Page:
Even if it did, however, whether Mr. Gibson was subjectively aware that Campbell was operating in his old territory was material neither to an issue regarding liability nor to a determination of punitive damages. It would, of course, have been highly material had Gibson been aware that TCFC approved the security agreement with the intention of not allowing him to reclaim the territory in the event of a default by Labro. That was the statement upon which it was necessary for Mr. Gibson to prove he relied. Whether he was subjectively aware that Campbell was operating the territory is irrelevant to TCFC's attempt to conceal the information. The effort to conceal was the relevant factor, not Gibson's actual knowledge.
TCFC further argues that a new trial should be granted because Mr. Gibson perpetrated fraud upon the court by feigning ignorance of who was operating in his former franchise area when he was aware that Mr. Campbell was so operating.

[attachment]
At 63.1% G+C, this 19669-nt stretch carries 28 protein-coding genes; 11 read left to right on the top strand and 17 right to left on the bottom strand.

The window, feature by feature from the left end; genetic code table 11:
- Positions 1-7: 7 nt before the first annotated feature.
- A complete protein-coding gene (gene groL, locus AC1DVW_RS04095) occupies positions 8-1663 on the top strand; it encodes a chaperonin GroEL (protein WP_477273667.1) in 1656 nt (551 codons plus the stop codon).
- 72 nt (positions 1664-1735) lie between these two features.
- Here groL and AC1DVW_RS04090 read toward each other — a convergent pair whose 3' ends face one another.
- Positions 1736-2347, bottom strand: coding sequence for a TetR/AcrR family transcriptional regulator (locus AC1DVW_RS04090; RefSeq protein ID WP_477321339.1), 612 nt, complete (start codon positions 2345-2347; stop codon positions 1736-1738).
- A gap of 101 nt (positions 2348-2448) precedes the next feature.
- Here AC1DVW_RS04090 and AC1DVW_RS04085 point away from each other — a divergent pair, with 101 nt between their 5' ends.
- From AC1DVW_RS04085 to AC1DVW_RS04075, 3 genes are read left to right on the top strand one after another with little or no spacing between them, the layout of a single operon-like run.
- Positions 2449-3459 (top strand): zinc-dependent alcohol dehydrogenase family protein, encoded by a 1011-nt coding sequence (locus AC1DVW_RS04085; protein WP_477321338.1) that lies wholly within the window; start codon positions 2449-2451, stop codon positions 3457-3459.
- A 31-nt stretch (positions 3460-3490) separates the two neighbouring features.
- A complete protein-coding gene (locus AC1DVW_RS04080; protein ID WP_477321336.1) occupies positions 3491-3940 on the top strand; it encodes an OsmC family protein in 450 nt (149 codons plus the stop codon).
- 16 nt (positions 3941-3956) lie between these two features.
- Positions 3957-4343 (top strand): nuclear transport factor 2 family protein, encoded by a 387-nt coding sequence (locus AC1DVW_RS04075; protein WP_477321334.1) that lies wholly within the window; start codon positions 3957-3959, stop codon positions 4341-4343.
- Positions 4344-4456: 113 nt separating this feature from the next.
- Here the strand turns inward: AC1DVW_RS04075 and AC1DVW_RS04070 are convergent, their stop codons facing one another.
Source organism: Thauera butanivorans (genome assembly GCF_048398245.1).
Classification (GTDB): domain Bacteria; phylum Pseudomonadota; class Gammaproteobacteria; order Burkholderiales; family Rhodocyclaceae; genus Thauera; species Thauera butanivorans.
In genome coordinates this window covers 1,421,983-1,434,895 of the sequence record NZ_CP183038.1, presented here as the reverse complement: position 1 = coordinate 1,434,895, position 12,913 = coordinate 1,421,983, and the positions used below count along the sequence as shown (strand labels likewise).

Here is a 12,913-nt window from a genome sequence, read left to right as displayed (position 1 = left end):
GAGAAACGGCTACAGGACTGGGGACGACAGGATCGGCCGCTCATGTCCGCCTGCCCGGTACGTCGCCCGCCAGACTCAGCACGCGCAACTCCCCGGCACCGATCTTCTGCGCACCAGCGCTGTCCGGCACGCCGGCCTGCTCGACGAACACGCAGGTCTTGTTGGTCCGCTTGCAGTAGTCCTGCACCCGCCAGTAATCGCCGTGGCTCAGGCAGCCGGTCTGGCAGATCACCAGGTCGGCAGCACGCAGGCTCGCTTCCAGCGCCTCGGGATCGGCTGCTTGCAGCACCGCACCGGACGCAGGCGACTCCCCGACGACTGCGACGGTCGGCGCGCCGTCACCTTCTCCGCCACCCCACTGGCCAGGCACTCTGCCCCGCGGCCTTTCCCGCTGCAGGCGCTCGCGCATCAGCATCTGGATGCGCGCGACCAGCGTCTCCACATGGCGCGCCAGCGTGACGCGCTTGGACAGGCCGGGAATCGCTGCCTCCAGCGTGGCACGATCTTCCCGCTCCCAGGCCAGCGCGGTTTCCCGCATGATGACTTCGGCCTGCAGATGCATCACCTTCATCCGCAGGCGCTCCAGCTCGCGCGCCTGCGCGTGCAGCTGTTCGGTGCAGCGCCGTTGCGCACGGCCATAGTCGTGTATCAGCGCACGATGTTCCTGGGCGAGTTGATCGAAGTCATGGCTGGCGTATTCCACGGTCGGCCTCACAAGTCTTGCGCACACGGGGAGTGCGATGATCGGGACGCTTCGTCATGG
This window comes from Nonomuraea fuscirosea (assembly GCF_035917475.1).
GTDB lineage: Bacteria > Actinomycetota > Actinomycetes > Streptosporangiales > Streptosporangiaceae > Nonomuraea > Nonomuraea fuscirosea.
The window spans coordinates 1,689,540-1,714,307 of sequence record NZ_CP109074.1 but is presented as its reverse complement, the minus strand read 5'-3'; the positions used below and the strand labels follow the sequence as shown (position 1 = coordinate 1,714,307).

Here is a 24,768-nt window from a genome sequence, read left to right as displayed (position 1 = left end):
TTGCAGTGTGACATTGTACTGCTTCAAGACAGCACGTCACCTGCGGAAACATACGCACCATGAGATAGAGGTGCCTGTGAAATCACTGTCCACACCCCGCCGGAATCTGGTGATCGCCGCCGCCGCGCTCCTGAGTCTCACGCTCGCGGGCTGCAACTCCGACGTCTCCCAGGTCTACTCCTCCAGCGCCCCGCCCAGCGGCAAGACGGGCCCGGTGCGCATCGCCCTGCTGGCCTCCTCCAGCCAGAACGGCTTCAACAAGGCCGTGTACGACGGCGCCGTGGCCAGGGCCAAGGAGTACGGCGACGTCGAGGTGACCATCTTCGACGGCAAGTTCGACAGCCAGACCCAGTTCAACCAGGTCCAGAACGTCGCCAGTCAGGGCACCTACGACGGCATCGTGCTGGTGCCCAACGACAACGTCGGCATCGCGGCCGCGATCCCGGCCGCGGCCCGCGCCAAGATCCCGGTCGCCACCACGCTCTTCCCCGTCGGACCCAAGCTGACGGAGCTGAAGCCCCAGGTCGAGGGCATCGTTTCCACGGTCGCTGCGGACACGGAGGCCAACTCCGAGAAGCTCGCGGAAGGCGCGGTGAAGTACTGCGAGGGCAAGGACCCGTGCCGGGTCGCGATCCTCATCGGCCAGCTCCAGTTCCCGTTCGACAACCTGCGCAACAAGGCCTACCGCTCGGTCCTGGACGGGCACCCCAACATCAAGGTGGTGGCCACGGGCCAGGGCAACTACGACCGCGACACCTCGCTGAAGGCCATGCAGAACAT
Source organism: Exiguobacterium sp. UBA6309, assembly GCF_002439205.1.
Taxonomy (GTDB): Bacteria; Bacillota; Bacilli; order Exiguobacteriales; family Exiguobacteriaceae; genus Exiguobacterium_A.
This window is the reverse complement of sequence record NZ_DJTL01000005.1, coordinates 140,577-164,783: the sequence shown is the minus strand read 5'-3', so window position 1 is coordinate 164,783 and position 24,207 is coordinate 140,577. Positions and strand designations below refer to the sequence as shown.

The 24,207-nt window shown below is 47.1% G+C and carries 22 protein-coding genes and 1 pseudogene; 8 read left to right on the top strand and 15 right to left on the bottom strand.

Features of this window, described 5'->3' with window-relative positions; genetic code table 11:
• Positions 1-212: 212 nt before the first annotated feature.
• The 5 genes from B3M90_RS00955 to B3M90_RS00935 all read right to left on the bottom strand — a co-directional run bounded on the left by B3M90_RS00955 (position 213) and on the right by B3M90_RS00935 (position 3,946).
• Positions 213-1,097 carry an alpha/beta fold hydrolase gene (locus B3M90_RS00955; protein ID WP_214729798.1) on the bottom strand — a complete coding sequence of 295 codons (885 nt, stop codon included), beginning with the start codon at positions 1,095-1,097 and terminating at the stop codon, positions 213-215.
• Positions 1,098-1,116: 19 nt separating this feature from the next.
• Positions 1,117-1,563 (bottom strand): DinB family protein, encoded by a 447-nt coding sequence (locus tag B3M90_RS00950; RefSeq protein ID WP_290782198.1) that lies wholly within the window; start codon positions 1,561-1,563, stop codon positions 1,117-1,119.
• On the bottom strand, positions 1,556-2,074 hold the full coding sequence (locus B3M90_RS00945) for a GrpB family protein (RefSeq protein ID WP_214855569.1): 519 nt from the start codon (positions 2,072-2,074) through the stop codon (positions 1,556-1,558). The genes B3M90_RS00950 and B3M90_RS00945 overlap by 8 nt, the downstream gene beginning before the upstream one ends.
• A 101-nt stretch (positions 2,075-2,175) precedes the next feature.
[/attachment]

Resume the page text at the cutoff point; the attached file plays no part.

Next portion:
Under Rule 60(b), a district court has "the power in certain restricted circumstances to `vacate judgments whenever such action is appropriate to accomplish justice.'" Compton v. Alton S.S. Co., Inc., 608 F.2d 96, 101-102 (4th Cir. 1979) (citations omitted). This is an "extraordinary [remedy] and is only to be invoked upon a showing of exceptional circumstances." Id. (citations omitted). In considering whether to vacate a judgment under 60(b), "courts must engage in the delicate balancing of `the sanctity of final judgments, expressed in the doctrine of res judicata, and the incessant command of the court's conscience that justice be done in light of all the facts.'" Id. (internal citations omitted).